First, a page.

|The four presentations in this symposium demonstrate the role of a range of top-down effects such as expectancies, motivations, prejudice, and prior knowledge in determining early visual processing of cross-race faces and representations of social categories.|
Psychologist. Department of Psychology. York University. Toronto. Canada.
221/10001 A dynamic approach to social categorization: Behavioral and neural evidence
(1) Freeman, Jonathan; (2) Stolier, Ryan M.; (3) Pauker, Kristin; (4) Sanchez, Diana T.
(1) Psychologist, New York University, New York, USA; (2) Graduate Student, Department of Psychology, New York University, New York, USA; (3) Psychologist, University of Manoa, Honolulu, USA; (4) Psychologist, Rutgers University, Piscataway, USA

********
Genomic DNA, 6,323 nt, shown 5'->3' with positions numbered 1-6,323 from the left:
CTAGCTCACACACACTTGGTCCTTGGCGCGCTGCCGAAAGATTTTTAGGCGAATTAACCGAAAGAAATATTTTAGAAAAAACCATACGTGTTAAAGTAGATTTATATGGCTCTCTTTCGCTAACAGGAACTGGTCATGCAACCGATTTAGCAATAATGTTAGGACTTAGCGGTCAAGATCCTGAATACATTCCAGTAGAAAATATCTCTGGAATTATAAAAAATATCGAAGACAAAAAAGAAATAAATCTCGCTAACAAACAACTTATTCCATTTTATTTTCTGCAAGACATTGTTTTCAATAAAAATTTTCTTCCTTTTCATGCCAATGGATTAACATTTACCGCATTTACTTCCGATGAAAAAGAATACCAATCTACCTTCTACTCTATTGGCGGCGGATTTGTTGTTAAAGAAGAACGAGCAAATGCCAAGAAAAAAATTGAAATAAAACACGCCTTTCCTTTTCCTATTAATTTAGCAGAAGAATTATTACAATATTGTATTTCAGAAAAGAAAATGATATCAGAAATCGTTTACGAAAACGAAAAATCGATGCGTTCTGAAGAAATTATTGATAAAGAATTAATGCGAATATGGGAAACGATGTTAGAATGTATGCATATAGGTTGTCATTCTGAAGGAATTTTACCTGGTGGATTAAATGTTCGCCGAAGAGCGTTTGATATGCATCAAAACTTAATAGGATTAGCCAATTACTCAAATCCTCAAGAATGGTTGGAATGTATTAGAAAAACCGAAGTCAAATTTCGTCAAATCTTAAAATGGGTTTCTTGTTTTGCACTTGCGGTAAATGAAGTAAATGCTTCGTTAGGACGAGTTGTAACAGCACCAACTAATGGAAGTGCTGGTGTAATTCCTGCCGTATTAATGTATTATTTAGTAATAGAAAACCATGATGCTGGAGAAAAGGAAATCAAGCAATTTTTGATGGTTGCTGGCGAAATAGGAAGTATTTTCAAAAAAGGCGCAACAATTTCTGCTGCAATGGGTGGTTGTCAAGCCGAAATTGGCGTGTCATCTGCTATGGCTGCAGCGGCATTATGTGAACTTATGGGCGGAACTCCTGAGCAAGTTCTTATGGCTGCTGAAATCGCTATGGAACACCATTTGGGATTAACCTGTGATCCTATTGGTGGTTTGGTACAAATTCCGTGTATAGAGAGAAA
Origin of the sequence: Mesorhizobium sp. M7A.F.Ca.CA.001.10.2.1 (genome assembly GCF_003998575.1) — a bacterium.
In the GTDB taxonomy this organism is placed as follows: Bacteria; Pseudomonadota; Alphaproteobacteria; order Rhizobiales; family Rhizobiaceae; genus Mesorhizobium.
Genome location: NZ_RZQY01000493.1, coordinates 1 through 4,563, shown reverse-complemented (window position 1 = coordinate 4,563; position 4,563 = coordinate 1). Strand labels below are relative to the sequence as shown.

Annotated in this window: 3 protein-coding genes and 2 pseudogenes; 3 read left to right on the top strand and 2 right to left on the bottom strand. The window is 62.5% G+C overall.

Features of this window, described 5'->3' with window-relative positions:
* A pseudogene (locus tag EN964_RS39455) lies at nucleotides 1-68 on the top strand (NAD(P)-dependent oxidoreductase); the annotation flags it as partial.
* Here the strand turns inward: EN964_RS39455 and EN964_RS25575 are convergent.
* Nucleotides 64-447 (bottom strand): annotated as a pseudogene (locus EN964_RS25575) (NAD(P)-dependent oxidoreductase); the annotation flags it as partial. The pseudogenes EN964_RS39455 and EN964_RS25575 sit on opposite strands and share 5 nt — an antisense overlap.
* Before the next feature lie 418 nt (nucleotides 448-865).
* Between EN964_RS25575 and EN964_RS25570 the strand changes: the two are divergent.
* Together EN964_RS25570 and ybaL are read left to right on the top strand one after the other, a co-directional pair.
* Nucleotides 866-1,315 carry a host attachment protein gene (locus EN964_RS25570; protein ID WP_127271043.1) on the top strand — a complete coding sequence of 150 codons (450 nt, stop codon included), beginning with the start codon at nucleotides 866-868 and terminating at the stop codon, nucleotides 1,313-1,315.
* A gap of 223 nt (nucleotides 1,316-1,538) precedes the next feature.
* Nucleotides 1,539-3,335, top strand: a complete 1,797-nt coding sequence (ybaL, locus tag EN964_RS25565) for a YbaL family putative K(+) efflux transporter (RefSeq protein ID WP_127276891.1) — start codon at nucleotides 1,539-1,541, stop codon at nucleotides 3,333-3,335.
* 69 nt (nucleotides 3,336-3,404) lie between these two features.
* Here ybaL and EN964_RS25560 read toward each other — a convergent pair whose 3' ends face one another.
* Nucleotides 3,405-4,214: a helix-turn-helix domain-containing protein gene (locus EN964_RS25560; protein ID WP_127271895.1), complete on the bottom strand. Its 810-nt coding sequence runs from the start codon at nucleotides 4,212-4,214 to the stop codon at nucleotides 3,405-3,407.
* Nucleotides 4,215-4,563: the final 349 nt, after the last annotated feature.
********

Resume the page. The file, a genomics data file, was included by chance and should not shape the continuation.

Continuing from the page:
221/10002 Same-same but different: The impact of similarity and race on face perception
(1) Kawakami, Kerry; (2) Williams, Amanda; (3) Friesen, Justin; (4) Vingilis-Jaremko, Larissa; (5) Sidhu, David; (6) Rodríguez-Bailón, Rosa; (7) Cañadas, Elena
(1) Psychologist, York University, Toronto, Canada; (2) Psychologist, University of Bristol, Bristol, United Kingdom; (3) Psychologist, University of Winnipeg, Winnipeg, Canada; (4) Psychologist, York University, Toronto, Canada; (5) Graduate Student, Psychology Department, University of Calgary, Calgary, Canada; (6) Psychologist, University of Granada, Granada, Spain; (7) Psychologist, University of Lausanne, Lausanne, Switzerland
221/10003 Economic scarcity alters social perception to promote racial discrimination: Evidence from the brain and behavior
(1) Krosch, Amy; (2) Amodio, David
(1) Psychologist, Cornell University, Ithaca, USA; (2) Psychologist, New York University, New York, USA
221/10004 Visualizing the development of social categories
(1) Dunham, Yarrow
(1) Psychologist, Yale University, New Haven, USA